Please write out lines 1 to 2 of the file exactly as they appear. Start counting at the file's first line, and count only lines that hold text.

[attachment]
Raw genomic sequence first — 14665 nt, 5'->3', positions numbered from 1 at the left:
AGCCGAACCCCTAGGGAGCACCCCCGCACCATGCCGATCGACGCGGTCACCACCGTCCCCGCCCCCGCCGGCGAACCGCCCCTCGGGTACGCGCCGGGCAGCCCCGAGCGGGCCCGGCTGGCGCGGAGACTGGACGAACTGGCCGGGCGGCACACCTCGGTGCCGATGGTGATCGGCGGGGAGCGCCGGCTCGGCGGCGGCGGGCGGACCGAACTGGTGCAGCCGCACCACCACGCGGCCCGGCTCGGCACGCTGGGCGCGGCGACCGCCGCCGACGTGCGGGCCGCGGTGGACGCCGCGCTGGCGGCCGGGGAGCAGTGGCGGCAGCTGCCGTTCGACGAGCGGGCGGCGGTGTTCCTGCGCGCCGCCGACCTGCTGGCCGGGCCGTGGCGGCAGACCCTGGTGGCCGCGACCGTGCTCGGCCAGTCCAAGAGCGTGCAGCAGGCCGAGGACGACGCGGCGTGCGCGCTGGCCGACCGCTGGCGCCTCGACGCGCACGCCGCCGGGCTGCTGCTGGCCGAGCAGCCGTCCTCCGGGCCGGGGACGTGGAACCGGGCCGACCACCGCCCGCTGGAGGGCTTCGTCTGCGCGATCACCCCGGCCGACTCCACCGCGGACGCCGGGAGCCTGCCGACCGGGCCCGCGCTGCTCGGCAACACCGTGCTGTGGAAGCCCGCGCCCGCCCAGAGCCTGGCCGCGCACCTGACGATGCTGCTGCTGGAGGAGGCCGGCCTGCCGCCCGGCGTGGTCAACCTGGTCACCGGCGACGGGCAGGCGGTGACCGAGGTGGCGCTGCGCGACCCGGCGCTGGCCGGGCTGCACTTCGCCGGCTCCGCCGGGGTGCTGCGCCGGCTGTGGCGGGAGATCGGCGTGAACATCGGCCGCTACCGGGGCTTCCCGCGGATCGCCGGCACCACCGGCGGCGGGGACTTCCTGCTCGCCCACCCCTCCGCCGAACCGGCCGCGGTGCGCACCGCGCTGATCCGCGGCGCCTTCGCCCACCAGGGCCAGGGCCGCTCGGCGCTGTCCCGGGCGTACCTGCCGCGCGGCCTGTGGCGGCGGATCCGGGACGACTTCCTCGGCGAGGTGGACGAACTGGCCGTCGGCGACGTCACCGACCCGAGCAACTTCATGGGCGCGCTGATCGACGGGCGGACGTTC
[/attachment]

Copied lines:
Raw genomic sequence first — 14665 nt, 5'->3', positions numbered from 1 at the left:
AGCCGAACCCCTAGGGAGCACCCCCGCACCATGCCGATCGACGCGGTCACCACCGTCCCCGCCCCCGCCGGCGAACCGCCCCTCGGGTACGCGCCGGGCAGCCCCGAGCGGGCCCGGCTGGCGCGGAGACTGGACGAACTGGCCGGGCGGCACACCTCGGTGCCGATGGTGATCGGCGGGGAGCGCCGGCTCGGCGGCGGCGGGCGGACCGAACTGGTGCAGCCGCACCACCACGCGGCCCGGCTCGGCACGCTGGGCGCGGCGACCGCCGCCGACGTGCGGGCCGCGGTGGACGCCGCGCTGGCGGCCGGGGAGCAGTGGCGGCAGCTGCCGTTCGACGAGCGGGCGGCGGTGTTCCTGCGCGCCGCCGACCTGCTGGCCGGGCCGTGGCGGCAGACCCTGGTGGCCGCGACCGTGCTCGGCCAGTCCAAGAGCGTGCAGCAGGCCGAGGACGACGCGGCGTGCGCGCTGGCCGACCGCTGGCGCCTCGACGCGCACGCCGCCGGGCTGCTGCTGGCCGAGCAGCCGTCCTCCGGGCCGGGGACGTGGAACCGGGCCGACCACCGCCCGCTGGAGGGCTTCGTCTGCGCGATCACCCCGGCCGACTCCACCGCGGACGCCGGGAGCCTGCCGACCGGGCCCGCGCTGCTCGGCAACACCGTGCTGTGGAAGCCCGCGCCCGCCCAGAGCCTGGCCGCGCACCTGACGATGCTGCTGCTGGAGGAGGCCGGCCTGCCGCCCGGCGTGGTCAACCTGGTCACCGGCGACGGGCAGGCGGTGACCGAGGTGGCGCTGCGCGACCCGGCGCTGGCCGGGCTGCACTTCGCCGGCTCCGCCGGGGTGCTGCGCCGGCTGTGGCGGGAGATCGGCGTGAACATCGGCCGCTACCGGGGCTTCCCGCGGATCGCCGGCACCACCGGCGGCGGGGACTTCCTGCTCGCCCACCCCTCCGCCGAACCGGCCGCGGTGCGCACCGCGCTGATCCGCGGCGCCTTCGCCCACCAGGGCCAGGGCCGCTCGGCGCTGTCCCGGGCGTACCTGCCGCGCGGCCTGTGGCGGCGGATCCGGGACGACTTCCTCGGCGAGGTGGACGAACTGGCCGTCGGCGACGTCACCGACCCGAGCAACTTCATGGGCGCGCTGATCGACGGGCGGACGTTC